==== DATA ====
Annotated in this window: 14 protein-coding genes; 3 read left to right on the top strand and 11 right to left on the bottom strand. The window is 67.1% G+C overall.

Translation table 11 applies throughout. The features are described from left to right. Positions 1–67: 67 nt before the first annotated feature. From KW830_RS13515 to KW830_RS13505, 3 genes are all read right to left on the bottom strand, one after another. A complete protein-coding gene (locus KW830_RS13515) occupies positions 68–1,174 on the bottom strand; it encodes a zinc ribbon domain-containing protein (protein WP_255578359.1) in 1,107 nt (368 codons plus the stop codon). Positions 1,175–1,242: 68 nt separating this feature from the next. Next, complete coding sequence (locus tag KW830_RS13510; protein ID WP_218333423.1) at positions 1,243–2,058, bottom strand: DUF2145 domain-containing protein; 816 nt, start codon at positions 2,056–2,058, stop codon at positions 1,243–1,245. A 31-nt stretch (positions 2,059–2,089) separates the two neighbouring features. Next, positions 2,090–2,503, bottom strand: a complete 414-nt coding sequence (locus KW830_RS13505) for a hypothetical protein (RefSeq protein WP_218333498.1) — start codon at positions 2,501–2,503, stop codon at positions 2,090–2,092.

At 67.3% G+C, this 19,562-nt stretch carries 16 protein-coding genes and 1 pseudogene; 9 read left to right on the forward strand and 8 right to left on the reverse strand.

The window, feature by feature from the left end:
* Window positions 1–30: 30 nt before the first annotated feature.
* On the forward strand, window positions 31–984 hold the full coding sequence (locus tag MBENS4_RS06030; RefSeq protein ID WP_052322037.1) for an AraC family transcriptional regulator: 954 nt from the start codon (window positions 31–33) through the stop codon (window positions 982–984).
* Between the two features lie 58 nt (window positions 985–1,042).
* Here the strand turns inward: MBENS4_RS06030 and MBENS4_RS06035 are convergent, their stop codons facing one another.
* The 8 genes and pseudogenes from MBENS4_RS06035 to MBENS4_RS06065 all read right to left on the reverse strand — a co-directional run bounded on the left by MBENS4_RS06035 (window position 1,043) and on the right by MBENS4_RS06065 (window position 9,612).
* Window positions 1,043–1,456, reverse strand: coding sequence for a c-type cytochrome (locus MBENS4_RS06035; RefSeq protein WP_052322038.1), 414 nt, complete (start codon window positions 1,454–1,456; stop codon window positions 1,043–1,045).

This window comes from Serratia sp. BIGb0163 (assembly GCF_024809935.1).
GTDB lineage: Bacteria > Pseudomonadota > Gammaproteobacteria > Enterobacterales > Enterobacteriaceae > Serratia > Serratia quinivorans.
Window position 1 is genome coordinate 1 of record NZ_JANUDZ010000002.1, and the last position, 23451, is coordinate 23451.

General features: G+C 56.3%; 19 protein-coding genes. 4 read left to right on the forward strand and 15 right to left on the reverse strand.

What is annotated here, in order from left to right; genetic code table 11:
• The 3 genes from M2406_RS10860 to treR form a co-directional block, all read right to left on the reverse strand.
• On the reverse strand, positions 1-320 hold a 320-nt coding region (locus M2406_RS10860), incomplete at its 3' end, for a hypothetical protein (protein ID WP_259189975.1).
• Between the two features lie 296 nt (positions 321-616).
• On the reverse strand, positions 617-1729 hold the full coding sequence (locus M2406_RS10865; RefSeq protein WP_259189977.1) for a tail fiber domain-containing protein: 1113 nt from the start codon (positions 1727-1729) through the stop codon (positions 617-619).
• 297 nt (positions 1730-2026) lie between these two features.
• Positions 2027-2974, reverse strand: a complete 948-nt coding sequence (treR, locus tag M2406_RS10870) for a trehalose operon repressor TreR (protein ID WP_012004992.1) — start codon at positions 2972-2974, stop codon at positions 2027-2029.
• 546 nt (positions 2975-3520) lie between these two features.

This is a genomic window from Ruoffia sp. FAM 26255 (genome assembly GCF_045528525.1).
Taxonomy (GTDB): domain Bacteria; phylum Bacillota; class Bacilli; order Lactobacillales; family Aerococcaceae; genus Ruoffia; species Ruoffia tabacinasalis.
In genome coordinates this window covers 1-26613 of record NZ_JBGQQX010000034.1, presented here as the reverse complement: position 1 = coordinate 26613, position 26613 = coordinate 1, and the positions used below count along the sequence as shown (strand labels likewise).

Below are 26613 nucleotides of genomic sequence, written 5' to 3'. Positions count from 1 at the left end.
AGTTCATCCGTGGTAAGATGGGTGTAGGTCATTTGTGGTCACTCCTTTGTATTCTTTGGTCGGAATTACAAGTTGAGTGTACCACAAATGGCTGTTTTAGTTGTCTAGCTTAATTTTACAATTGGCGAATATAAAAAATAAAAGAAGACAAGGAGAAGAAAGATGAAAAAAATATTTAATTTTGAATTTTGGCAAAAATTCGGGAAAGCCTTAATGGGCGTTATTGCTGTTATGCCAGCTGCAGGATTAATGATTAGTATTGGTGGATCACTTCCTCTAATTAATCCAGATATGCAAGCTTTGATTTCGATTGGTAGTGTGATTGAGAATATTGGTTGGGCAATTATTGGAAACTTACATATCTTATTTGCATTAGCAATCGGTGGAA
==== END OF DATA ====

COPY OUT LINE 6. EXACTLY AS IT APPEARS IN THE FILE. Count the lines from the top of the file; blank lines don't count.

* On the forward strand, window positions 31–984 hold the full coding sequence (locus tag MBENS4_RS06030; RefSeq protein ID WP_052322037.1) for an AraC family transcriptional regulator: 954 nt from the start codon (window positions 31–33) through the stop codon (window positions 982–984).